In May of 2001, a friend and I ran into him in San Francisco riding on a golf cart through a thick crowd of fans at PAC-Bell Park. For me it was like Ronald Reagan going by and I immediately let out a “Roi Moore, you are the MAN!” in a tone usually reserved for pre-pubescent teens seeing the Jonas Brothers. He could have rolled his eyes or ignored me but he didn’t. Instead, he lowered his trademark sunglasses, reached out his hand, and with a big grin, gave me a high five as he went by.
That was the coolest thing about Roi - it seemed that his focus wasn’t on sold-out shows or awards, but rather on his craft and the people who appreciated it. He was that rare consummate musician who was also a reluctant rock star. Never the flashy showman that violinist Boyd Tinsley is, Roi didn’t come across as someone who craved the spotlight. In fact, he seemed more than willing to share it. Over the years I would get angry when Tinsley or former-keyboardist Butch Taylor or some guest musician would take a solo usually reserved for Roi (which never lived up in my opinion). I imagine though that the person who in fact suggested the change, most likely to mix up the monotony that can come from playing the same songs over and over, was Roi himself.
Onstage, I admired how he often stepped to the background when he wasn’t playing and offstage, I appreciated his willingness to verbalize his frustration with the grind that comes from being in one of the world’s most successful rock bands. He told a concertgoer in 2005, “I get tired sometimes of all the things that are not music. But I never get tired of, you know, the two or three hours that we have each night when we we’re actually playing and doing what we do. I could do that every night and be fine. It’s all the other bullshit that sometimes gets hard to deal with.”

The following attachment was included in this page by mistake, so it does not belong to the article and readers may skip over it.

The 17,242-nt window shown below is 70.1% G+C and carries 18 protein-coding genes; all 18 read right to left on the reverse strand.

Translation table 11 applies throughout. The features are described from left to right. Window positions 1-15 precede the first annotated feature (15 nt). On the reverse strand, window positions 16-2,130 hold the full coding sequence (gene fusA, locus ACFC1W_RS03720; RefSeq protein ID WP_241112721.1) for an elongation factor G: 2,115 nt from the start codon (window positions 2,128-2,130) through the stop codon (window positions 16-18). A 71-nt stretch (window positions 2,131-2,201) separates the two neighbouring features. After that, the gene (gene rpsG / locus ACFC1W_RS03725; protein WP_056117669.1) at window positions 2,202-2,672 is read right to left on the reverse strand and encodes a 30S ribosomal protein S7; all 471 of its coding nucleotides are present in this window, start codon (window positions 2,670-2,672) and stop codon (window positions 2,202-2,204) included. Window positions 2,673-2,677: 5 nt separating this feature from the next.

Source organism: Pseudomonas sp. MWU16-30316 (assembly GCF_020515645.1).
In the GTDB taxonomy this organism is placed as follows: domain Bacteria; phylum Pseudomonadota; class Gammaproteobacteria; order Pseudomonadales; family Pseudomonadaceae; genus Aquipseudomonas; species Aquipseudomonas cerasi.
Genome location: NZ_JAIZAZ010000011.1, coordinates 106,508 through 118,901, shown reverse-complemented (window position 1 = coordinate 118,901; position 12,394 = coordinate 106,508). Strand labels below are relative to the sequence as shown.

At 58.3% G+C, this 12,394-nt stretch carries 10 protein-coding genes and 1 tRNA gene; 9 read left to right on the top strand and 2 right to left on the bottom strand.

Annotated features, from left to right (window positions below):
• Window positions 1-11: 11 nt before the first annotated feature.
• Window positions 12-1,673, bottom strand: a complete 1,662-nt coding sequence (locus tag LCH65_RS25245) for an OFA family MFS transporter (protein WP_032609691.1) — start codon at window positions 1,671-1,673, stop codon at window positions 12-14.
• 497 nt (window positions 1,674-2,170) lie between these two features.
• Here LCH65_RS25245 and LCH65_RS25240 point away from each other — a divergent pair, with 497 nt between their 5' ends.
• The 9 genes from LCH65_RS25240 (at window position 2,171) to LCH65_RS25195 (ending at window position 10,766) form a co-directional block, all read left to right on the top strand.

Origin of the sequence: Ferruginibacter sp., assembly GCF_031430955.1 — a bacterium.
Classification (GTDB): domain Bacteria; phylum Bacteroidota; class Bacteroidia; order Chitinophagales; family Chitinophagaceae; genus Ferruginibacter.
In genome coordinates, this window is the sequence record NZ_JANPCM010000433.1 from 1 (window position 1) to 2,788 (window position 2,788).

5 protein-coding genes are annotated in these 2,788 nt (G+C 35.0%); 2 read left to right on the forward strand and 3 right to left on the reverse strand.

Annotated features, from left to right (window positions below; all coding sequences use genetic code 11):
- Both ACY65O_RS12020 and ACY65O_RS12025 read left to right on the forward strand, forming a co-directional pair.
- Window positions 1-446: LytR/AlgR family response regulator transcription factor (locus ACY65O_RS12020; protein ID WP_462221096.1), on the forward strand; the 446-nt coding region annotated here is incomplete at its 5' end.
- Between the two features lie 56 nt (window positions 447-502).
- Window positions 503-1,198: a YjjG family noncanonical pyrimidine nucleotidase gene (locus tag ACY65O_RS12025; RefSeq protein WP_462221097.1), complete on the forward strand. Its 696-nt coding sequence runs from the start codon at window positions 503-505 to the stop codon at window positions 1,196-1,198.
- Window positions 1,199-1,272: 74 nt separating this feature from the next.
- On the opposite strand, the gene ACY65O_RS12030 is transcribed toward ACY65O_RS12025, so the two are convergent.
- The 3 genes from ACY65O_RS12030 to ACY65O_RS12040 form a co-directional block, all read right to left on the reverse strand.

To a musical purist like Roi, I imagine that the bullshit of interviews, appearances, and autograph sessions took away from being a musician and were almost tedious. For him, it seemed like he was all about being on the stage and making music. That’s the thing I loved about him and the thing I will miss most - his humility in the face of unparalleled ability. That, and his unbelievable gift to play the most beautiful sounds which put me in the best of moods. For proof of that, please check out some of my favorite Roi contributions - the jam at the end of Warehouse, #34, Proudest Monkey, his whistling in Let You Down,Lie In Our Graves (before Boyd took over the solo), Lover Lay Down, and the intro of Ants Marching.
All of these, and really every song on which he played serve as a lasting testament to an idea that transcends music - you can be successful, talented, humble and grateful all at the same time. “We’ve been very fortunate and very lucky, all of us, in our lives and our careers,” he said, “So we want to keep this going.” It’s still hard for me to fathom that DMB will keep on going, but without him. And while I will always go to see Dave and love the music, it just won’t be the same.
On June 28, I got see Leroi one last time and as a friend pointed out it brought great comfort that I was there to see his last show. It was an amazing night of amazing music, and my attention was always focused on the sax player from Charlottesville. The third song the band played that night was appropriate - So Damn Lucky. I was just that to be there, to know LeRoi Moore through his music, and everyone who ever attended a DMB show where he played was too.
So thank you Roi Moore for bringing genuine joy to my life. Thank you for always being on the one. Through your life we saw the power of optimism, beauty, and selflessness. And to honor that legacy, celebrate we will, cause life is short but sweet for certain.